Struggling to keep up with bill payments is all too common. The usual reasons behind this are the high costs associated with service bills. However, what many consumers may not realize is that the method of payment can also have a significant influence on his or her ability to keep up with bill payments.
When a consumer uses an inconvenient method of payment, it is much more likely that a bill payment will come in late. The majority of people believe that there is only one way to pay their bills—although the specific method varies between individuals. They might think that they have to go directly to their bank to pay, or maybe that they have to make a phone call to the service company in order to pay the bill. Both methods of payment are acceptable—but in each case, the consumer isn’t always aware that there are other payment methods. Perhaps a different method would work better for their schedule and abilities than the one they are currently using. If someone has a busy schedule, manually paying bills each month is not the easiest way to ensure that everything is paid on time.
In fact, manual bill payments force the consumer into needing to remember each time they have to pay a bill and if they make partial payments, when they need to make another one. Paying bills manually may also put additional stress on the consumer, particularly if financial struggles are involved.
Internet Banking Paying a bill through Internet banking is perhaps the most common method of bill payments. With a cell phone bill, for example, most banks will allow you to add the service provider as a payee on your chequing account. Each month, after receiving your bill, you would then sign into your bank account, input the amount you have to pay, and then set the service provider as the destination of your payment. Most banks will have a list of companies commonly listed as payees in a menu—all you have to do is start typing in the name of the service provider and you should narrow down the options until you get the one you are looking for. In most cases, you will have an account or client ID number with the service provider, which will act as your account number to pay through your bank. Make sure to double-check this number—if you enter the wrong one, your payments will not go to your bill. You don’t want to end up paying someone else’s bills, do you? Over The Phone Many service providers will allow a consumer to pay his or her bill directly over the phone. More often than not, this will entail giving your account or client ID number to the person on the other end of the call, as well as your credit card number. With this method, a consumer only receives the charge once: on the credit card they enter. However, this method requires the consumer to remember two “payments.” They first have to make the phone call and set up the credit card to pay their service bill. However, the consumer must then remember to pay their credit card, complete with this service bill charge, when that bill comes due. For those with busy schedules, this can often put more stress on them and take more time. Mail a Cheque For those who do not wish to pay with a credit card, many service providers also allow their customers to pay their month service bills by mailing the provider a cheque each month. However, if you choose this method of payment there are some unique elements to keep in mind each time you pay your service bill. Keep a close watch on what the due date is on the service bill—mailing a cheque often takes a few days to arrive at the intended location, and potentially one of two more business days to process and clear your bank after the service provider deposits the cheque.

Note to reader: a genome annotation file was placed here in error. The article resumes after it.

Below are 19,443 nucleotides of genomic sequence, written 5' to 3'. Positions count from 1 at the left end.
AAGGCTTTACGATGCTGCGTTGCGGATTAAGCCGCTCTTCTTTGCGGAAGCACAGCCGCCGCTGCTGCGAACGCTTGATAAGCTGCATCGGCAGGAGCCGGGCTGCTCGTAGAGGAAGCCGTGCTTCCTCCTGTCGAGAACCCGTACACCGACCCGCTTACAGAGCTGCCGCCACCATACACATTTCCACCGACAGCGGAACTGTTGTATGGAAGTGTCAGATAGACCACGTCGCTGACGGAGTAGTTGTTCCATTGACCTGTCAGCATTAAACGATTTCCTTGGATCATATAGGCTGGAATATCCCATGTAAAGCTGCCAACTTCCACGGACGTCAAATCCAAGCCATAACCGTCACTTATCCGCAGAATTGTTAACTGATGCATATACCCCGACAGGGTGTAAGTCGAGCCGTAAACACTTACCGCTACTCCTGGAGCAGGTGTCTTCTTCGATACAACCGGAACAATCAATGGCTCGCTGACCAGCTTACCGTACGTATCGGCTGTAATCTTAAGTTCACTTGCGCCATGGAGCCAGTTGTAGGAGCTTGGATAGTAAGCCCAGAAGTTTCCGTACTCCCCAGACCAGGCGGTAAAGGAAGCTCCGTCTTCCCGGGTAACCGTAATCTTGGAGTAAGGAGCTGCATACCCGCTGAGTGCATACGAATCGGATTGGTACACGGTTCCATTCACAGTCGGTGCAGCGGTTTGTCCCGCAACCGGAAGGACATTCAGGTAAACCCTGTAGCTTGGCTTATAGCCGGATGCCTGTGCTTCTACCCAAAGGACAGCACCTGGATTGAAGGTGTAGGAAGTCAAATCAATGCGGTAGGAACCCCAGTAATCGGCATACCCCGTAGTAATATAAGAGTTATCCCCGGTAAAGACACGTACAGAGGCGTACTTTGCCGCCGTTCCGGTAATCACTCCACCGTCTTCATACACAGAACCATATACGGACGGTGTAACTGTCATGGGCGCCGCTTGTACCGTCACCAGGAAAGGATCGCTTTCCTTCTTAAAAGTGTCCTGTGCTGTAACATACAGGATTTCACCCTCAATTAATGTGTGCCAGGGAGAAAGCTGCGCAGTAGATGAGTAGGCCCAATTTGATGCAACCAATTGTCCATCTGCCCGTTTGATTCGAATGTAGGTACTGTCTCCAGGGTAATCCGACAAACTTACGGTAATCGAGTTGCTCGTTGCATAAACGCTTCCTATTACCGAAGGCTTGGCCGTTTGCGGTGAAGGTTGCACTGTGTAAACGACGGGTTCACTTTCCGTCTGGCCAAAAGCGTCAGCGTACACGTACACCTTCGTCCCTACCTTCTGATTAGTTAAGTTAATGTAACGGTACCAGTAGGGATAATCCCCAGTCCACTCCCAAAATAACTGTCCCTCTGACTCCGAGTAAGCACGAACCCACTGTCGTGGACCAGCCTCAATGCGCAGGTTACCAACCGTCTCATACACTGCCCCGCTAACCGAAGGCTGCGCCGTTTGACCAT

Thus, each consumer must be sure to leave an adequate amount of time at the end of each billing period to make sure that he or she pays the bill on time. For those who might also struggle with the high costs of some service bills, or perhaps misaligned pay dates, this may not be the most appropriate and effective option. Pre-Authorized Payments Setting up pre-authorized payments for each service bill is akin to going on cruise control. The specific process varies based on the specific service provider, but a consumer must add either credit card or bank account information while setting up pre-authorized payments. This gives the service provider permission to make charges to that account for the consumer’s monthly bill. The consumer in question would still receive a copy of the bill, whether it is an electronic or paper copy, but they would not need to remember about paying the bill each month. The only precaution that a consumer should take when setting up pre-authorized payments is ensuring that there is either a) enough credit on the credit card to include the payment, or b) enough funds in the account. The good news is that a few banks will actually delay the charge by a day or two, should it be from a bank account, so that the consumer has enough time to get the appropriate funds into his or her account. This particular method of payment is perfect for consumers with busy schedules or for those who tend to forget. The Takeaway When looking to pay bills in a timely manner, consumers must examine their daily schedule as well as the options that each service provider offers for bill payment methods. With all of that information in mind, it is important that the consumer evaluates which option fits not only his or her daily schedule, but also what is appropriate for a specific bill, and how long each payment method would take. No one method of payment will work for every single individual—perhaps paying manually through writing cheques every month is appropriate for one customer, whereas paying through pre-authorized payments might work better for another.
Finding the best method of bill payment is essential when it comes to managing your finances!